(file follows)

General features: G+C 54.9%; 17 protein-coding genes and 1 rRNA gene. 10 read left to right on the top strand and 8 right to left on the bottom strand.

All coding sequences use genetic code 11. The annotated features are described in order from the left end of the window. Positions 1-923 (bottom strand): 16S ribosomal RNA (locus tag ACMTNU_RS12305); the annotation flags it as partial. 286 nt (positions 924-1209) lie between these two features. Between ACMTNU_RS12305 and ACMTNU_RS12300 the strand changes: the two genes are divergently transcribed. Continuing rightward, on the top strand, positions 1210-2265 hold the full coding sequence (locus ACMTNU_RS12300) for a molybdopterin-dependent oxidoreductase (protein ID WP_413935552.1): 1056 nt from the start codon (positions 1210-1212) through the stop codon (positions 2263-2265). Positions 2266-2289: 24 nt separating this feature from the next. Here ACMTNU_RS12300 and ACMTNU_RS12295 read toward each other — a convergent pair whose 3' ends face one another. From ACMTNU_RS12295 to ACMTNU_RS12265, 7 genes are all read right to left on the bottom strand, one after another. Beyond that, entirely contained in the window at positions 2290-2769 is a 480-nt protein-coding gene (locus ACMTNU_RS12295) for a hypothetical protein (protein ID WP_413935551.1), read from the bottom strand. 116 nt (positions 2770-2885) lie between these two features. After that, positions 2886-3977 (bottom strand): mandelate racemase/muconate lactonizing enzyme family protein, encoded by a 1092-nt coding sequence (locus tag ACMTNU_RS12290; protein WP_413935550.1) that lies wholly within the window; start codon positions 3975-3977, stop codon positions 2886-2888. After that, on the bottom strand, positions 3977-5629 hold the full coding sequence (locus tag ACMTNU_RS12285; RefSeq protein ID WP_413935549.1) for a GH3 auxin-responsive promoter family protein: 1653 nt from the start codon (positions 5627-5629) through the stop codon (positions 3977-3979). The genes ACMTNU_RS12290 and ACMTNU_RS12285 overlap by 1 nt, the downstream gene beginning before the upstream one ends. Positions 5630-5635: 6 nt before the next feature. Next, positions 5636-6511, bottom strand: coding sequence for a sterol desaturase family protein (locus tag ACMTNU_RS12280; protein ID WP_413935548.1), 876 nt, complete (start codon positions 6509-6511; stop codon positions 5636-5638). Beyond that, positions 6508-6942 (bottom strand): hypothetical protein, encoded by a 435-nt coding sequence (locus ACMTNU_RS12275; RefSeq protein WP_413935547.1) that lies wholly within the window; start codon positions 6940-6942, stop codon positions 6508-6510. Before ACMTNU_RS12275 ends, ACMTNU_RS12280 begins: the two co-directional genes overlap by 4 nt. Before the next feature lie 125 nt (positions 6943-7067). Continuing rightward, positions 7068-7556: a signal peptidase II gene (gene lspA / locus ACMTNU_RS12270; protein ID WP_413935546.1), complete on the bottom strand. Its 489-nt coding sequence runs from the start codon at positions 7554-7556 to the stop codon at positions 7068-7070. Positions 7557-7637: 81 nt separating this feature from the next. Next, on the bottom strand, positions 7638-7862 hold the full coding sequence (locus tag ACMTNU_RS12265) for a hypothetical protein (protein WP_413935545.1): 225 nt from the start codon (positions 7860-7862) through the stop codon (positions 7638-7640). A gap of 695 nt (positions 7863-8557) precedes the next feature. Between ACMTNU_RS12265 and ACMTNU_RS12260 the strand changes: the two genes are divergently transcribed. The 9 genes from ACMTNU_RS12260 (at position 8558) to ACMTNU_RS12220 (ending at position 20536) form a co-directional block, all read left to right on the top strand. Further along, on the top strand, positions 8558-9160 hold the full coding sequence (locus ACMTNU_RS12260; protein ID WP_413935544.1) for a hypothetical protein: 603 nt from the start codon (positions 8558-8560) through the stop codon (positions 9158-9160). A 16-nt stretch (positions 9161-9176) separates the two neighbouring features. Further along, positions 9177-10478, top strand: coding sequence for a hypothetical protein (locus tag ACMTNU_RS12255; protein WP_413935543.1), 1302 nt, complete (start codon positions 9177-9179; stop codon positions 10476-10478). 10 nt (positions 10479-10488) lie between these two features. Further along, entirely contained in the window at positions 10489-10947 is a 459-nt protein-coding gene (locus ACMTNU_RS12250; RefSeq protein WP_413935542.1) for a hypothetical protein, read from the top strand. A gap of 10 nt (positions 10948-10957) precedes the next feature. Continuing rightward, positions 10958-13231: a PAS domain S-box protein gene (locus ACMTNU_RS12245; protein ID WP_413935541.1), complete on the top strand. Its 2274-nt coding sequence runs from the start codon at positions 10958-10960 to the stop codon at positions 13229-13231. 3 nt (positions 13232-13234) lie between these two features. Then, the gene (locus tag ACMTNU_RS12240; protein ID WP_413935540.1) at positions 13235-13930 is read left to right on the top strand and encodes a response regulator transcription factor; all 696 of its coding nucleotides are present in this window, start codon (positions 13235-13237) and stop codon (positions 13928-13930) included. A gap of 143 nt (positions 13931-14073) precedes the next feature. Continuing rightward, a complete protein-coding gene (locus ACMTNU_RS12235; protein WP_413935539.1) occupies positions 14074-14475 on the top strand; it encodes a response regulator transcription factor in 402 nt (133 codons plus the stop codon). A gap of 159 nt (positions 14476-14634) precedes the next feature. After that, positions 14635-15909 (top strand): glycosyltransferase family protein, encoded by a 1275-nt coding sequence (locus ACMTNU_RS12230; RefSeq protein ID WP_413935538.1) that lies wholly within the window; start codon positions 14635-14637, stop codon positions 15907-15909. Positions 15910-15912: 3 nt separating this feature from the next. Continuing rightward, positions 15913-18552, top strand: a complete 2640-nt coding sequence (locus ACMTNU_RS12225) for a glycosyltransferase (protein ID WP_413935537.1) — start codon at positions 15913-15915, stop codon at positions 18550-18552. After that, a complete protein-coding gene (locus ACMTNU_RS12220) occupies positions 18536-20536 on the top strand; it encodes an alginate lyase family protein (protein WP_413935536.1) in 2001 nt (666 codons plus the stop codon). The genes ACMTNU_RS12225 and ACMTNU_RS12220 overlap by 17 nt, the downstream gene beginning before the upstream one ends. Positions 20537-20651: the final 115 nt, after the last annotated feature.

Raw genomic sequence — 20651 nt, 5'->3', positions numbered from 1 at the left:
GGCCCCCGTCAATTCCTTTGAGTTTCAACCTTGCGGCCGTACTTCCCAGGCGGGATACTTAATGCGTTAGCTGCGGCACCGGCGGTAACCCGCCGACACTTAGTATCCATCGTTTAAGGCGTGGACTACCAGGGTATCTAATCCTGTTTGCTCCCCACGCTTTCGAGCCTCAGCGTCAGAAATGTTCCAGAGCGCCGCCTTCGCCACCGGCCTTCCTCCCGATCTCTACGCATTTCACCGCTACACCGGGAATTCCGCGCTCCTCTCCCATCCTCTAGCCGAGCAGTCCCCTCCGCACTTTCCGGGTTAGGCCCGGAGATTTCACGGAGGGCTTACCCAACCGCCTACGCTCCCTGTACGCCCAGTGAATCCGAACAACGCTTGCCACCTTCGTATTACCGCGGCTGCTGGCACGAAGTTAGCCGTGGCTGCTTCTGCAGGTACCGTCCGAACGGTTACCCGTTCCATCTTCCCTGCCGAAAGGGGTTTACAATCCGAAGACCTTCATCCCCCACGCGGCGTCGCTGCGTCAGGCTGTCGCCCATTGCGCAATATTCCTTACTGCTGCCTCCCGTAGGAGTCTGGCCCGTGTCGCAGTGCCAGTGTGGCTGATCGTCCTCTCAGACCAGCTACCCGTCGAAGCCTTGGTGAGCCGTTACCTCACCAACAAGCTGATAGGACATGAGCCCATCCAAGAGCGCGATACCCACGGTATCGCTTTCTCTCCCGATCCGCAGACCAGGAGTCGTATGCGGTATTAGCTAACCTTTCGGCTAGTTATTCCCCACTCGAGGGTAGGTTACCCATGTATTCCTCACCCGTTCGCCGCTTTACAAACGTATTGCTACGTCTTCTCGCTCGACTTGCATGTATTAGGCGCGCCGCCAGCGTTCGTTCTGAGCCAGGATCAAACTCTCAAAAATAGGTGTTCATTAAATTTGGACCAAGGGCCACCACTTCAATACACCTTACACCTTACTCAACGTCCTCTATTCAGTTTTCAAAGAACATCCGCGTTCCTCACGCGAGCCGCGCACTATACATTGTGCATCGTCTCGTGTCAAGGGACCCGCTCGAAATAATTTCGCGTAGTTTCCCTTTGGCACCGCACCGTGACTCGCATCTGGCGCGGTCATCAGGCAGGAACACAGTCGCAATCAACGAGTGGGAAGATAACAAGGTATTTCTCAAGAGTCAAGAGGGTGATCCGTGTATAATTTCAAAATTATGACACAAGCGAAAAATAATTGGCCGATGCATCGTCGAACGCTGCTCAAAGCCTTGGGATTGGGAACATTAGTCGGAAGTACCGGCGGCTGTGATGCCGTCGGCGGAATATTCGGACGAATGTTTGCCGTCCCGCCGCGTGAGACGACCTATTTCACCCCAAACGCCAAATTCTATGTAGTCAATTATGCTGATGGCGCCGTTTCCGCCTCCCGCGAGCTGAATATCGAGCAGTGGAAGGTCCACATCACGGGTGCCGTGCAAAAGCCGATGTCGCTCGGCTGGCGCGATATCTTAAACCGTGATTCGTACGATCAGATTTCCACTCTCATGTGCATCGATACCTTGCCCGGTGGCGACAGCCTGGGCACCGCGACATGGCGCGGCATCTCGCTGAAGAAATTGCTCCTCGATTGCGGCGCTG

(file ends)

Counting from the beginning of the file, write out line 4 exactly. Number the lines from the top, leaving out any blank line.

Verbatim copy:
GGCCCCCGTCAATTCCTTTGAGTTTCAACCTTGCGGCCGTACTTCCCAGGCGGGATACTTAATGCGTTAGCTGCGGCACCGGCGGTAACCCGCCGACACTTAGTATCCATCGTTTAAGGCGTGGACTACCAGGGTATCTAATCCTGTTTGCTCCCCACGCTTTCGAGCCTCAGCGTCAGAAATGTTCCAGAGCGCCGCCTTCGCCACCGGCCTTCCTCCCGATCTCTACGCATTTCACCGCTACACCGGGAATTCCGCGCTCCTCTCCCATCCTCTAGCCGAGCAGTCCCCTCCGCACTTTCCGGGTTAGGCCCGGAGATTTCACGGAGGGCTTACCCAACCGCCTACGCTCCCTGTACGCCCAGTGAATCCGAACAACGCTTGCCACCTTCGTATTACCGCGGCTGCTGGCACGAAGTTAGCCGTGGCTGCTTCTGCAGGTACCGTCCGAACGGTTACCCGTTCCATCTTCCCTGCCGAAAGGGGTTTACAATCCGAAGACCTTCATCCCCCACGCGGCGTCGCTGCGTCAGGCTGTCGCCCATTGCGCAATATTCCTTACTGCTGCCTCCCGTAGGAGTCTGGCCCGTGTCGCAGTGCCAGTGTGGCTGATCGTCCTCTCAGACCAGCTACCCGTCGAAGCCTTGGTGAGCCGTTACCTCACCAACAAGCTGATAGGACATGAGCCCATCCAAGAGCGCGATACCCACGGTATCGCTTTCTCTCCCGATCCGCAGACCAGGAGTCGTATGCGGTATTAGCTAACCTTTCGGCTAGTTATTCCCCACTCGAGGGTAGGTTACCCATGTATTCCTCACCCGTTCGCCGCTTTACAAACGTATTGCTACGTCTTCTCGCTCGACTTGCATGTATTAGGCGCGCCGCCAGCGTTCGTTCTGAGCCAGGATCAAACTCTCAAAAATAGGTGTTCATTAAATTTGGACCAAGGGCCACCACTTCAATACACCTTACACCTTACTCAACGTCCTCTATTCAGTTTTCAAAGAACATCCGCGTTCCTCACGCGAGCCGCGCACTATACATTGTGCATCGTCTCGTGTCAAGGGACCCGCTCGAAATAATTTCGCGTAGTTTCCCTTTGGCACCGCACCGTGACTCGCATCTGGCGCGGTCATCAGGCAGGAACACAGTCGCAATCAACGAGTGGGAAGATAACAAGGTATTTCTCAAGAGTCAAGAGGGTGATCCGTGTATAATTTCAAAATTATGACACAAGCGAAAAATAATTGGCCGATGCATCGTCGAACGCTGCTCAAAGCCTTGGGATTGGGAACATTAGTCGGAAGTACCGGCGGCTGTGATGCCGTCGGCGGAATATTCGGACGAATGTTTGCCGTCCCGCCGCGTGAGACGACCTATTTCACCCCAAACGCCAAATTCTATGTAGTCAATTATGCTGATGGCGCCGTTTCCGCCTCCCGCGAGCTGAATATCGAGCAGTGGAAGGTCCACATCACGGGTGCCGTGCAAAAGCCGATGTCGCTCGGCTGGCGCGATATCTTAAACCGTGATTCGTACGATCAGATTTCCACTCTCATGTGCATCGATACCTTGCCCGGTGGCGACAGCCTGGGCACCGCGACATGGCGCGGCATCTCGCTGAAGAAATTGCTCCTCGATTGCGGCGCTG